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Berlin's fire service says a protest delayed a rescue vehicle sent to treat a 44-year-old woman. 1010

Climate protests condemned after cyclist's death

The death of a cyclist in Berlin has prompted leaders of Germany's Green party to accuse climate change protesters of endangering the lives of others.

The woman was run over and trapped under a concrete mixer lorry on Monday.

The fire service says a specialist rescue vehicle was delayed by traffic because of a climate protest held by a group called "Last Generation".

News of the 44-year-old woman's death emerged on Friday.

There was a robust response from Robert Habeck, vice-chancellor and a senior figure in the Greens, who are part of the governing coalition government.

"Anyone who risks the health and life of others loses all legitimacy and also harms the climate movement itself," he said. "Some protests by some groups are now doing just that."

Deputy government spokesman Wolfgang Büchner did not blame the protesters for the woman's death, but stressed their actions should not break the law.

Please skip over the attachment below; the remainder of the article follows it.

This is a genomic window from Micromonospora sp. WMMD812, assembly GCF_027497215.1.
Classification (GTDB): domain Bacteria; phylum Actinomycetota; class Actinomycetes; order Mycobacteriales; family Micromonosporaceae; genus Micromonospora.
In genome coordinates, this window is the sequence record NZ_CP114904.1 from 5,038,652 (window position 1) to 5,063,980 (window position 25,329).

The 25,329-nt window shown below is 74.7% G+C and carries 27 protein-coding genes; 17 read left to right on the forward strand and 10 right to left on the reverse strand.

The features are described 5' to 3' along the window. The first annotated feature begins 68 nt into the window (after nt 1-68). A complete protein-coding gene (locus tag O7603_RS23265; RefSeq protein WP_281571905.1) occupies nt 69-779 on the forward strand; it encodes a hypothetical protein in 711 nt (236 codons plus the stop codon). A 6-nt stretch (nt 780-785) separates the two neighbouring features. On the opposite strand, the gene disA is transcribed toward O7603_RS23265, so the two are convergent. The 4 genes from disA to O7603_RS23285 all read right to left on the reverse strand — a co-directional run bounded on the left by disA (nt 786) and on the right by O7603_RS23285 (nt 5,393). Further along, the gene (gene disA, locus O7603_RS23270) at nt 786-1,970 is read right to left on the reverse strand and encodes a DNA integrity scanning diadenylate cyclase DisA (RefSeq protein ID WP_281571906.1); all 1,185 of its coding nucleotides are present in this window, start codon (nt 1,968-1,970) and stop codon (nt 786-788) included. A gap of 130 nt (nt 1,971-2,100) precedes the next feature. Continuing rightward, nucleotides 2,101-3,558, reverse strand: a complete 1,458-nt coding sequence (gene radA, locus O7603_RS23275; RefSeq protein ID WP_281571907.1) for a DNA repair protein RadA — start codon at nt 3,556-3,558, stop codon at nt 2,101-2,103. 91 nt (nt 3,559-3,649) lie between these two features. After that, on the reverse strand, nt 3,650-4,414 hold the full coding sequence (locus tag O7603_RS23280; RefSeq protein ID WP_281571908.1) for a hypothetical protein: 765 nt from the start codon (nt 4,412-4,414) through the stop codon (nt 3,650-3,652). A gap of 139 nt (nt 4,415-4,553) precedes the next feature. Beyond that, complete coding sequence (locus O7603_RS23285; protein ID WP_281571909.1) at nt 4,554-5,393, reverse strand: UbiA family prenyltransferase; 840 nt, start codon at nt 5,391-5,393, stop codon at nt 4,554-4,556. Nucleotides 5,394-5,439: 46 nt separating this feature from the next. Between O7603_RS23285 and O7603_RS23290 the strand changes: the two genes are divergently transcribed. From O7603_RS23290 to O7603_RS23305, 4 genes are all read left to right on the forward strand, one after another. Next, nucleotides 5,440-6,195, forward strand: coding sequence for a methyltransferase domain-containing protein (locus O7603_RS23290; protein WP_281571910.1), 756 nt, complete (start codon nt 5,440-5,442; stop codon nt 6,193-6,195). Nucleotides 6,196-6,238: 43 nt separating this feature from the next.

Last Generation confirmed that some of its members had staged a protest several kilometres from the site of the accident. They'd positioned themselves on a gantry over the A100 - a major route into the west of the capital - which led to police officers reducing what is usually a busy motorway to a single lane of traffic.

In a statement the group said that the "entire media system" had turned against them, adding their members were distraught by the death.

"We know that our protest is uncomfortable in many ways. Every day we confront people with what we would all like to ignore," they said.

The woman's death has intensified a growing national debate about the tactics employed by Germany's climate change protesters. In recent weeks they've frequently blocked city roads.

And last month, at a gallery in Potsdam, activists threw mashed potato at a painting by Monet valued at more than €1m. The painting itself, which was covered in glass, was undamaged.

German President Frank-Walter Steinmeier has publicly questioned the efficacy of such tactics: "I'm afraid that it will call into question the broad public support for more and more decisive climate protection or rob us of the opportunity to further increase this support."

Shortly after police confirmed the death of the cyclist on Friday, the German government's new expert council for climate change published its first report. Based on its current efforts, it says, Germany will clearly miss its own climate targets for 2030.

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